While my husband would have his own hands full dealing with his physical pain and the emotional toll of suddenly not being able to participate in much of anything at all, I was handed an opportunity to experience servitude in all of its glory, and to see what I was made of in a situation like this.
I won’t lie and say that it was easy, especially for that first week or so; but this all brought me beautifully and humbly to my knees, asking for help and strength from the One who made me.
I remember having the realization that I could try to “white knuckle” my way through this challenging time (and frankly, I didn’t know how long it would last, since this was a very severe and long-healing sprain), but I knew that wouldn’t be enough to sustain me.
What I longed for was to experience this servitude joyfully, and I mean truly, genuinely, and completely. And I had a hunch it could be done. I wanted to taste that.
I became very honest in my prayer that I didn’t have the strength, and that I was struggling to maintain positivity. There were times when all of the combined tasks just seemed to much for me to handle.
So I asked for help in those areas, help in not only feeling a temporary ability to cope, but a solid, lasting change in my perspective, a desire to truly practice the golden rule of doing unto others as I would have done unto myself.
And it worked.
In these past several weeks, I have felt true joy and happiness wash over me, a peace, if you will, such that I have never experienced.
My energy has seemed boundless even when for all practical purposes it shouldn’t have been, and my desire for hope, healing and comfort for my husband has been so incredibly abundant.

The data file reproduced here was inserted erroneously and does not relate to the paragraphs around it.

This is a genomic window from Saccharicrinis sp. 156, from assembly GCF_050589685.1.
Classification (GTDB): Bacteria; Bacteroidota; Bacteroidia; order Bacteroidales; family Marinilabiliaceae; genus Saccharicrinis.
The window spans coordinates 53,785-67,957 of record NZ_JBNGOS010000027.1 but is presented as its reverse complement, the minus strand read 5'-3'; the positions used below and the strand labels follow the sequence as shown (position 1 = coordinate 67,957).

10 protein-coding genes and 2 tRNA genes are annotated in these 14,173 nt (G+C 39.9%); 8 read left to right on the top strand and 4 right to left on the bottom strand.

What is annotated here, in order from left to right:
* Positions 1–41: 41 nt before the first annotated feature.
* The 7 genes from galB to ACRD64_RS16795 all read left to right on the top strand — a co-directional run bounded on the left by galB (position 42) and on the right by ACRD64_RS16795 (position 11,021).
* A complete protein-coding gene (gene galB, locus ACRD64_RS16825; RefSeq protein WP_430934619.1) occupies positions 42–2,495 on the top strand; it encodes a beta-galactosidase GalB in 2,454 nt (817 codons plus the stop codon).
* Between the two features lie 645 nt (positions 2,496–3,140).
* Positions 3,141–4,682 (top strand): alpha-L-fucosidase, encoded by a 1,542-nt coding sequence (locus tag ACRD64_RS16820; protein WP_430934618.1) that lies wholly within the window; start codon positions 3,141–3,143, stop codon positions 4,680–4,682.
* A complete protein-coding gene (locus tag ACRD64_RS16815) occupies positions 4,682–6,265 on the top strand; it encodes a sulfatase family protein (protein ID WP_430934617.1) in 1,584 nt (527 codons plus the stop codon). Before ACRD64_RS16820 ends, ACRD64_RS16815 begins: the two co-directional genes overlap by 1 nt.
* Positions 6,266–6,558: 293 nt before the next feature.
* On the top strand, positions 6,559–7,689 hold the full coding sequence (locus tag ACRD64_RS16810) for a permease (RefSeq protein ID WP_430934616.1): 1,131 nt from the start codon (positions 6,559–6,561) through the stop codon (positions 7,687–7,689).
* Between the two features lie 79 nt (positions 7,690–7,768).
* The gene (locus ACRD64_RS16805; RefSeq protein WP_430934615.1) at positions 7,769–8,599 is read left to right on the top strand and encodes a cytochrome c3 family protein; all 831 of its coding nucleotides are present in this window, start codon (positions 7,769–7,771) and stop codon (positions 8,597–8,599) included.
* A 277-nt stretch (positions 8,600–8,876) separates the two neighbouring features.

I’ve always been a nurturer, but this has been an amazing experience in something much deeper, for me.
It’s not to say there aren’t moments for the both of us when we get a little discouraged at the slow process of healing, or when I feel drained and physically tired from my day and things get a little dour; but my husband and I have both chosen to move beyond it when it gets a like that.
We experience it, but then move on through it.
We’ve decided to actively turn to our Creator and to ask for the help and understanding, and meaning, and we are yet to have our requests turned down; and we continue to learn and to discover those little golden nuggets, the little lessons, in what we’re experiencing.
Both my hubby and I are grateful that he continues to heal, albeit very slowly and steadily, and that we’ve been able to, very carefully, get back to working on The Cozy Apron together.
Learning how to find true and deep joy in challenging experiences is divinely possible, and I found that out first hand in a way that I never had in the past.
I consciously asked for it, consciously desired it, and humbly brought to my Creator that which I had to offer up, and asked for His help in “making up the difference”.
And He joyfully did.
Serving another with joy and with genuine love is like a soothing and comforting soup; it warms from within, and it nourishes and heals both parties involved: the one receiving it, as well as the one giving it.